Hang the DJ

Charlie Brooker likely looked at the overwhelmingly positive reaction to San Junipero, and realized he had to give Black Mirror season 4 a love story as well. Enter Hang the DJ, a Black Mirror take on the wild world of online dating from Game of Thrones director Tim Van Patten.

Georgina Campbell (Broadchurch) and Joe Cole (Green Room) play lonely hearts living in an Orwellian society where Big Brother isn’t only always watching, he’s also deciding who you can go out on a date with as well. Campbell and Cole are paired-up on a date that goes exceptionally well, but ends quickly. From there, the two find themselves in one dead-end relationship after another, while always remembering the spark they shared on their quick night together.

Nowhere near as memorable or sweet as San Junipero, Hang the DJ is nonetheless a fun diversion from all the darkness the prevails in the other episodes. What keeps Hang the DJ afloat are the utterly charming performances from Campbell and Cole. The actors have an incredible chemistry together, and their flirty, funny performances are a treat to watch. But Hang the DJ makes the mistake that San Junipero wisely avoided: it remembers it’s a Black Mirror episode, and therefore thinks it’s restricted to a specific perimeter. The inevitable Black Mirror twist that arrives proves to be ultimately unsatisfying, robbing much of the episode’s already built-up goodwill.

Rating: 6 out of 10

Black Museum

How’s this for meta: Black Museum is an anthology episode inside an anthology show. The Girl With All the Gifts director Colm McCarthy helms this episode, which features not one but four different storylines: a framing narrative and three separate stories within it.

Black Mirror has done this sort of thing before with their Christmas episode Black Mirror, White Christmas, but Black Museum takes it to the next level. It’s a bold idea, and gives the episode a nice Night Gallery-esque feel. In a clever twist, Black Museum seems to exist within the same timelines of several other previous Black Mirror episodes: there are visual call-backs to props from different Black Mirror episodes, both from Netflix and the Channel 4 era, but I’ll let you try to spot them all without any hints.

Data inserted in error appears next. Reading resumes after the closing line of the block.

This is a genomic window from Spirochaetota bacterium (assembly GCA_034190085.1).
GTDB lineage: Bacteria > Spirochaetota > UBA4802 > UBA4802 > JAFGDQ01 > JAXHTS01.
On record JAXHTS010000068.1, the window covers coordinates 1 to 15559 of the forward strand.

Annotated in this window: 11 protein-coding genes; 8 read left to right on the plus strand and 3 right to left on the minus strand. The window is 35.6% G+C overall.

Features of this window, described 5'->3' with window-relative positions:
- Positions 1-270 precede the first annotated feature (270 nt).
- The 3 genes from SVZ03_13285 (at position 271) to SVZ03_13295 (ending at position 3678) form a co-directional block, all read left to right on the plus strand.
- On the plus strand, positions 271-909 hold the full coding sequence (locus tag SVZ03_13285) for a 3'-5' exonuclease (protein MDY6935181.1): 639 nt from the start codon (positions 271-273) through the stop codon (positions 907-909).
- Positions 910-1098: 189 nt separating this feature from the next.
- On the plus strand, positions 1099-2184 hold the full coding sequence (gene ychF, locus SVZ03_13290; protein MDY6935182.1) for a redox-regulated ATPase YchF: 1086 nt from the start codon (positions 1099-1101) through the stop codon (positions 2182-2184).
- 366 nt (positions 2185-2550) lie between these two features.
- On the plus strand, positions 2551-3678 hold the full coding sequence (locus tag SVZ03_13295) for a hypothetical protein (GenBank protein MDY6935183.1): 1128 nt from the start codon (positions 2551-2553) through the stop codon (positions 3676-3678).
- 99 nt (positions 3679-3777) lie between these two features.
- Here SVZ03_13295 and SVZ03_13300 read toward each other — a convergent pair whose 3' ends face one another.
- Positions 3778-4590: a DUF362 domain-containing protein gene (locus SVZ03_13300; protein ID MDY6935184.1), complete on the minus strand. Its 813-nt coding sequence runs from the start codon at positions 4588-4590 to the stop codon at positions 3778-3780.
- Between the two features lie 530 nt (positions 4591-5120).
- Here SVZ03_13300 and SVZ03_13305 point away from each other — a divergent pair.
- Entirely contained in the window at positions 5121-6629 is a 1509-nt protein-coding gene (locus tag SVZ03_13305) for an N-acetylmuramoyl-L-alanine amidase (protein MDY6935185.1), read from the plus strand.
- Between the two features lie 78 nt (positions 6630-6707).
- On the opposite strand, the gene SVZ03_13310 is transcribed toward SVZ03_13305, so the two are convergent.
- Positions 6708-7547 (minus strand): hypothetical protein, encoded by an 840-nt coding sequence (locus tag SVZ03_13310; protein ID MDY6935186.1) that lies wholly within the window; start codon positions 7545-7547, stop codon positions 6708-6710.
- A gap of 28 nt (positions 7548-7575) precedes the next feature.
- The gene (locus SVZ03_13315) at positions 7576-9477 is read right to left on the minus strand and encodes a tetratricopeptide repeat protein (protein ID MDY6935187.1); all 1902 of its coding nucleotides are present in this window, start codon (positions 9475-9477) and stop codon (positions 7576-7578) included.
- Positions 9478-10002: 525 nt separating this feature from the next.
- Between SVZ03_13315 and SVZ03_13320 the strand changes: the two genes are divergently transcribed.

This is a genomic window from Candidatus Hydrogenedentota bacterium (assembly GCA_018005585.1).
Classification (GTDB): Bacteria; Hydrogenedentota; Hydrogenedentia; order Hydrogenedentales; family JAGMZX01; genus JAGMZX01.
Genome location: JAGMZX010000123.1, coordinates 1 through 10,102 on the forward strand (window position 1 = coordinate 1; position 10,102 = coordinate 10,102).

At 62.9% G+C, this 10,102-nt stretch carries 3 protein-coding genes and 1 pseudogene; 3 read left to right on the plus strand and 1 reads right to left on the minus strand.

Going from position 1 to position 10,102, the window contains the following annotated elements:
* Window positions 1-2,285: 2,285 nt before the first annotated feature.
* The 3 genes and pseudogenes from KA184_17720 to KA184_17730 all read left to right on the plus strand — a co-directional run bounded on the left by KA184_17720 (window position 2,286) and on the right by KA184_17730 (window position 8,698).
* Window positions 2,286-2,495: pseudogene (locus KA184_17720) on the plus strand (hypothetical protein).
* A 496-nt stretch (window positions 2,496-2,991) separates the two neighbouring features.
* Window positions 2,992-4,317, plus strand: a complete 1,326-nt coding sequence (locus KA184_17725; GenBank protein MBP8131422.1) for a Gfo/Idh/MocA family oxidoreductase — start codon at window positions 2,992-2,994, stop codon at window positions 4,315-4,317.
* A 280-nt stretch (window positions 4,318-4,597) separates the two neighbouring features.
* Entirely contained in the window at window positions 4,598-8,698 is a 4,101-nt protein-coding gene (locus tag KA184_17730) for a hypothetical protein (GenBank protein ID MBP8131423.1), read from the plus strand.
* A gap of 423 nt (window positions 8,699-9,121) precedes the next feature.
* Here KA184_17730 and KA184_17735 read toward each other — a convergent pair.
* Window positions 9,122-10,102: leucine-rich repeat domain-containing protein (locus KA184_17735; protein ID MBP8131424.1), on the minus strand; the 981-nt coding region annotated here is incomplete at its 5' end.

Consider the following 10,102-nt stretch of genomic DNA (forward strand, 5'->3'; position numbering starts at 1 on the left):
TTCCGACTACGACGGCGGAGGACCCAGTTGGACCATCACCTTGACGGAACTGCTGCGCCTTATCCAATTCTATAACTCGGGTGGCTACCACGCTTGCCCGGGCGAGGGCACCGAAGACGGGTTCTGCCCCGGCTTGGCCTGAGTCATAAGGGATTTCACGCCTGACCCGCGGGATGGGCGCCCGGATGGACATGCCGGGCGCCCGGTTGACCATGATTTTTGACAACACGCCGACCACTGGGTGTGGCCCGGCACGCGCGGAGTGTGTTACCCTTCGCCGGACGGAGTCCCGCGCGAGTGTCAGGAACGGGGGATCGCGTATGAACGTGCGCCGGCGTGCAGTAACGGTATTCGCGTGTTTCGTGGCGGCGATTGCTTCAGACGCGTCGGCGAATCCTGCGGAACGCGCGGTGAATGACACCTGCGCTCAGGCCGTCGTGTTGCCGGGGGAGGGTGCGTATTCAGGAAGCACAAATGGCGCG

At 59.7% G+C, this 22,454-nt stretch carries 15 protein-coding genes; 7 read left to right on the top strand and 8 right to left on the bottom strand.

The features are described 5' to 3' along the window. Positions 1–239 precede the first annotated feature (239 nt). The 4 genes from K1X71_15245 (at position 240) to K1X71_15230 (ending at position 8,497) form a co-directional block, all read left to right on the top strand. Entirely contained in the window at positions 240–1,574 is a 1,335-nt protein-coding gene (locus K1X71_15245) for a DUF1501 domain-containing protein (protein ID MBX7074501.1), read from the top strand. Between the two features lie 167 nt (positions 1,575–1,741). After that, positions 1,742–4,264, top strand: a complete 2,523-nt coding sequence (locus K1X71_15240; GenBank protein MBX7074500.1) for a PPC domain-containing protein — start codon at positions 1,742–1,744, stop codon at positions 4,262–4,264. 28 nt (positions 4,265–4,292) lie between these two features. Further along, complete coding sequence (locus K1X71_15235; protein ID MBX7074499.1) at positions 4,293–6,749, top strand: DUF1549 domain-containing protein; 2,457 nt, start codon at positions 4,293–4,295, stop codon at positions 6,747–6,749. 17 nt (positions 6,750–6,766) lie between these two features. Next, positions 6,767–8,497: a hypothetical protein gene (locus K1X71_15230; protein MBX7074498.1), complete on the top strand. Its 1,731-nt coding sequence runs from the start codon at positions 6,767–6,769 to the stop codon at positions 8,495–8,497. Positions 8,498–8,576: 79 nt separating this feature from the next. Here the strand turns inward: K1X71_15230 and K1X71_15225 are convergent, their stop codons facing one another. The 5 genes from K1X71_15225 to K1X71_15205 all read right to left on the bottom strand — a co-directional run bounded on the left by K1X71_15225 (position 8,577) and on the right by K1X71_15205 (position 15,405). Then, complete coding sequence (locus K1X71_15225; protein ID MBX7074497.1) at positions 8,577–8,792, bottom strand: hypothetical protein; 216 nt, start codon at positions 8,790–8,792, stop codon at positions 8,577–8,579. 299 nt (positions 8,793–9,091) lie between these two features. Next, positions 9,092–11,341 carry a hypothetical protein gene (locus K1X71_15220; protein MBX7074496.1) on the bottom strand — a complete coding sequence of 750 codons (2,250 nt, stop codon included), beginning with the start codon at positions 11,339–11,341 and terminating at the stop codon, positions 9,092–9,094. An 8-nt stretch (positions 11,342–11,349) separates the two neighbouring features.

Black Panther’s Letitia Wright plays a road tripper who ends up at a tourist trap: the Black Museum, a crime museum that houses artifacts used in several tech-based crimes. Wright is guided through the museum by the sleazy-seeming owner, played with sweaty menace by Douglas Hodge (The Night Manager).

Individually, the stories that are presented in Black Museum are interesting and twisted enough to entice Black Mirror fans. One segment, based on a story by Penn Jillette of Penn & Teller fame, is ghoulish and gory enough to give you nightmares. The problem, however, is that the individual segments never really colace with the anthology framing device. You get the sense that any of the stories here would be better served as one distinct episode, rather than being truncated to fit within the framework here. Worse than that, the wraparound story that frames everything is mostly void of life until the final few minutes, which saps it of its ultimate impact. Save this episode for last and enjoy the others first.

Rating: 5 out of 10


Black Mirror season 4 will premiere on Netflix on December 29, 2017.

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